Posté par pcassuto à 16:43 - - Permalien [#]

MIT Undergrads Start Semester With $100 in Bitcoin

By Stephanie Mlot. College students typically begin a new year equipped with textbooks, a class schedule, and financial debt. But the Massachusetts Institute of Technology (MIT) is adding a new component: bitcoin.
Two student members of the MIT Bitcoin Club raised $500,000 for a project that will allow the university to distribute $100 in bitcoin to every undergraduate this fall. All 4,528 students will receive their own wad of online currency to invest, spend, or donate. More...

Posté par pcassuto à 16:26 - - Permalien [#]

Creative Solutions to Higher Education Finance, Part 1

By Andrew Kelly. The world of postsecondary education has changed tremendously since the early 1970s. In 1972, about a quarter of 18-24 year olds enrolled in college; thirty years later, enrollment rates had climbed to 40 percent. The number of non-traditional students—part-time students; adults who are balancing work, family, and school; and so on—has also ballooned, and these students now outnumber the “traditional” undergraduate that lives on campus at a four-year college. College also costs about three times what it used to, even after adjusting for inflation. More...

Posté par pcassuto à 16:17 - - Permalien [#]

Funding UK higher education: why we shouldn't copy Australia

http://static.guim.co.uk/static/c55907932af8ee96c21b7d89a9ebeedb4602fbbf/common/images/logos/the-guardian/news.gifBy Gill Wyness and Richard Murphy. Adopting the Australian tuition fee system could result in poorer students staying away from expensive courses. A new report by the Higher Education Policy Institute (Hepi) recommends that UK policymakers pay much closer attention to Australia's "advanced" university funding system, which shares many of the features of the UK system, but at considerably lower taxpayer expense. More...

Posté par pcassuto à 14:54 - - Permalien [#]

Welsh university students get most financial support in UK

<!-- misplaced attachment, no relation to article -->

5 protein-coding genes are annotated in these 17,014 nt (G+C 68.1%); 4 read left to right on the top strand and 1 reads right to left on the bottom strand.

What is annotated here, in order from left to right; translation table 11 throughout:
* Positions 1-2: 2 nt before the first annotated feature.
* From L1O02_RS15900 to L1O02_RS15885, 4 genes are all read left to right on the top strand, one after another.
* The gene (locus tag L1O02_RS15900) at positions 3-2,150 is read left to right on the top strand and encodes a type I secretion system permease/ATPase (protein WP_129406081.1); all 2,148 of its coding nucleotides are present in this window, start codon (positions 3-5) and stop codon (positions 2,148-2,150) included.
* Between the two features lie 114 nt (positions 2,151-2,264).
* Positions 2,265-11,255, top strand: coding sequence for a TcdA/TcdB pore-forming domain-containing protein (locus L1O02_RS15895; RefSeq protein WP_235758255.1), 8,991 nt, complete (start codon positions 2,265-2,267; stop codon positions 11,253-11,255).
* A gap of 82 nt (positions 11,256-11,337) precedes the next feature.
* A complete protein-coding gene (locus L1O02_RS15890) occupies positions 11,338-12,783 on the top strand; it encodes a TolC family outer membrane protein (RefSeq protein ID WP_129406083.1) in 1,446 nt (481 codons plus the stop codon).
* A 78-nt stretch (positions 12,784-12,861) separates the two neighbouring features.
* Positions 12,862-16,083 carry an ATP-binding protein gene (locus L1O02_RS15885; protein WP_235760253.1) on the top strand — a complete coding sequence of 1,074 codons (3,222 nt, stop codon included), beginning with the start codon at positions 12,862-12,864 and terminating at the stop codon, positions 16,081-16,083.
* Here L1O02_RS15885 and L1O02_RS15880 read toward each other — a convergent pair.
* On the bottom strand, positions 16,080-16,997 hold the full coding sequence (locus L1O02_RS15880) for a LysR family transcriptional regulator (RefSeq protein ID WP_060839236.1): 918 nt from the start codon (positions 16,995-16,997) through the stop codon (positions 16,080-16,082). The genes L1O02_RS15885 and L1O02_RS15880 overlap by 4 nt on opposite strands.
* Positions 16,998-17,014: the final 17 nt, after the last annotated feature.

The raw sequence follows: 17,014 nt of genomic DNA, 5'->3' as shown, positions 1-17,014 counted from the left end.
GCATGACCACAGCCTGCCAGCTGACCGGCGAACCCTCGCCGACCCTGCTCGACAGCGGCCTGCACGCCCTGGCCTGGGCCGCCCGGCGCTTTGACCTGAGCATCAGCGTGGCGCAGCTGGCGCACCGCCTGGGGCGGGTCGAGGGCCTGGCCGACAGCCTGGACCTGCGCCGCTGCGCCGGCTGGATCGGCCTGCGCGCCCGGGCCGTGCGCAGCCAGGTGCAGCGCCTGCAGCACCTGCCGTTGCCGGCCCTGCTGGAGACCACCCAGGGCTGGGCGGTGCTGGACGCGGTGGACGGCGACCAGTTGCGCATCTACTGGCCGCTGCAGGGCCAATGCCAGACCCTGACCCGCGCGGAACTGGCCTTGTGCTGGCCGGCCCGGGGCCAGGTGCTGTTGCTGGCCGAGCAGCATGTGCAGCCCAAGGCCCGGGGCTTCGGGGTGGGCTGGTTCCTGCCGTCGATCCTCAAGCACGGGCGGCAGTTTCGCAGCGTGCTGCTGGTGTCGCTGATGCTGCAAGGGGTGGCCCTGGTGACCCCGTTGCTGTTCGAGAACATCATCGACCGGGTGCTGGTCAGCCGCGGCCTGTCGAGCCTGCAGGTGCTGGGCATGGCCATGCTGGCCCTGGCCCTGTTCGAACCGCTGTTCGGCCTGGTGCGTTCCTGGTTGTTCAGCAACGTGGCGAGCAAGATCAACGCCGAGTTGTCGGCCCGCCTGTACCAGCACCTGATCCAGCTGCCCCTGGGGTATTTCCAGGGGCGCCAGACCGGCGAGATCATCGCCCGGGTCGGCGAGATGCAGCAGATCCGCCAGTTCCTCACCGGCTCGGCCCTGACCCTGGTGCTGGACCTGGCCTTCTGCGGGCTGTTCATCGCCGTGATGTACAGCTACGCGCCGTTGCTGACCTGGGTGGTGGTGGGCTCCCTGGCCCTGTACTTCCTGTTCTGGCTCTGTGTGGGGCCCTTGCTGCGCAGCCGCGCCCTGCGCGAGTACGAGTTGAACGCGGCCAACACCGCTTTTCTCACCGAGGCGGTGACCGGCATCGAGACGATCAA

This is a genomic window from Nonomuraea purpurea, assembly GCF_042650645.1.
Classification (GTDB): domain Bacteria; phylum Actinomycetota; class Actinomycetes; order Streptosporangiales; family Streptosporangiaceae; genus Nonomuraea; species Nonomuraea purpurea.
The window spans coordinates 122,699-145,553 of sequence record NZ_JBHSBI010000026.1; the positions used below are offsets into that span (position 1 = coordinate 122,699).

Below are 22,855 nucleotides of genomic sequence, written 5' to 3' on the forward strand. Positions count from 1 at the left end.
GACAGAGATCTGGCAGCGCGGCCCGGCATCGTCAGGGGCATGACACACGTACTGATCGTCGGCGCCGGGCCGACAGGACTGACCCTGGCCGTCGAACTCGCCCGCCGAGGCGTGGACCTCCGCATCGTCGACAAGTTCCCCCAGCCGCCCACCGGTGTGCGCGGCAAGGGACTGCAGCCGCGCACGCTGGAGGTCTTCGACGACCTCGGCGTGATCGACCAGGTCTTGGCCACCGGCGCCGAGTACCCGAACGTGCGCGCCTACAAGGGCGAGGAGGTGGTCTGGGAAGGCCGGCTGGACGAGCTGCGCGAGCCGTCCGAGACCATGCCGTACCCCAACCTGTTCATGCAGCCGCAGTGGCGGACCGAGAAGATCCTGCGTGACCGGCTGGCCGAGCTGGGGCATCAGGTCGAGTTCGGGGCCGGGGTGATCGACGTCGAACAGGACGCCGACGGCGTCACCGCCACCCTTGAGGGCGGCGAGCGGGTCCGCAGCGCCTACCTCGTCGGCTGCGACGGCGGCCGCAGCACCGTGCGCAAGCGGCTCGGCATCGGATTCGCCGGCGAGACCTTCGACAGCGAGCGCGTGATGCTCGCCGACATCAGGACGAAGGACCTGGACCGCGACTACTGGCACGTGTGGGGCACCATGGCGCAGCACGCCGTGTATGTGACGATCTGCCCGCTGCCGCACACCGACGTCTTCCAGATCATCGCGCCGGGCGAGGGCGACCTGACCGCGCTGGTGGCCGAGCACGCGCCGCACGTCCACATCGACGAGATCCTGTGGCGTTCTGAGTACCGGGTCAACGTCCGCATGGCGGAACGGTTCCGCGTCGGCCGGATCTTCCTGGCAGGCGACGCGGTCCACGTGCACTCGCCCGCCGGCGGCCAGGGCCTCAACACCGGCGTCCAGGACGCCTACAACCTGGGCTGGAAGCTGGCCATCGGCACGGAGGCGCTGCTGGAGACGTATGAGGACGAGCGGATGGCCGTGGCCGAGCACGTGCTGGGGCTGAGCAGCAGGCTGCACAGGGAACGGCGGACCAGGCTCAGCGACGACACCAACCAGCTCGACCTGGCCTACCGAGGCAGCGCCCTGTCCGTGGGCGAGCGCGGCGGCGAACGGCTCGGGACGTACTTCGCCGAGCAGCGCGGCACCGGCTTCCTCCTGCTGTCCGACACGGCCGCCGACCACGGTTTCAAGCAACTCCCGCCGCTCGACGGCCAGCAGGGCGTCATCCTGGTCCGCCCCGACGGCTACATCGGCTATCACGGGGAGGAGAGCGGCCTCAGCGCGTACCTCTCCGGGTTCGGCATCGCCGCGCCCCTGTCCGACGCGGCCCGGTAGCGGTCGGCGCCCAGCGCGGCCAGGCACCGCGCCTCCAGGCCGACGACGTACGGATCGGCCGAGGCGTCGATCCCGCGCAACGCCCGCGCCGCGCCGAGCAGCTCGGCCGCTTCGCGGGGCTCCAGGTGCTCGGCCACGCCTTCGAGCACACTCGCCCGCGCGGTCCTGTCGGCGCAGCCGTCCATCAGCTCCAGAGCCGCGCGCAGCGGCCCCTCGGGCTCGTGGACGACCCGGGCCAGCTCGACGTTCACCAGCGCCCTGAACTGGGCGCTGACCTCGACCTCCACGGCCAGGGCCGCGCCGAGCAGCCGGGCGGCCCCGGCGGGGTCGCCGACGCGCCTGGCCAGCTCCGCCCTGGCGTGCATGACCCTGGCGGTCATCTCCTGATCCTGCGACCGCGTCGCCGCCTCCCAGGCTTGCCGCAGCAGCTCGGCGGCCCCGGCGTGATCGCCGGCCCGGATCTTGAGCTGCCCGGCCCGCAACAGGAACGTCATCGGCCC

http://static.guim.co.uk/static/c55907932af8ee96c21b7d89a9ebeedb4602fbbf/common/images/logos/the-guardian/news.gifBy and . Report reveals differences in student grants, loans, fees and debts across the UK countries. Free tuition in Scotland benefits the wealthiest – study.
After 15 years of devolution, which part of the UK offers the most generous student grants, the lowest fees and the least student debt? While the difference in the cost of going to university between Scotland (no fees for Scottish students) and England (up to £9,000 a year in fees) is well known, we hear less about what is happening in other parts of the UK. More...

Posté par pcassuto à 14:53 - - Permalien [#]

Analysis of responses to consultation on HEFCE’s financial memorandum with institutions

HEFCE logoThis document provides an analysis of the responses to the consultation between 16 September and 6 December 2013 and how those responses have been taken into account in the final version of the memorandum of assurance and accountability.
This document provides both a quantitative and qualitative analysis of the responses we received on the ‘Financial memorandum: Conditions of grant payments to institutions: Consultation on arrangements for 2014-15 onwards’ (HEFCE 2013/21). It also sets out how we have taken those responses into account in finalising the memorandum which is now entitled ‘Memorandum of assurance and accountability’. More...

Posté par pcassuto à 12:20 - - Permalien [#]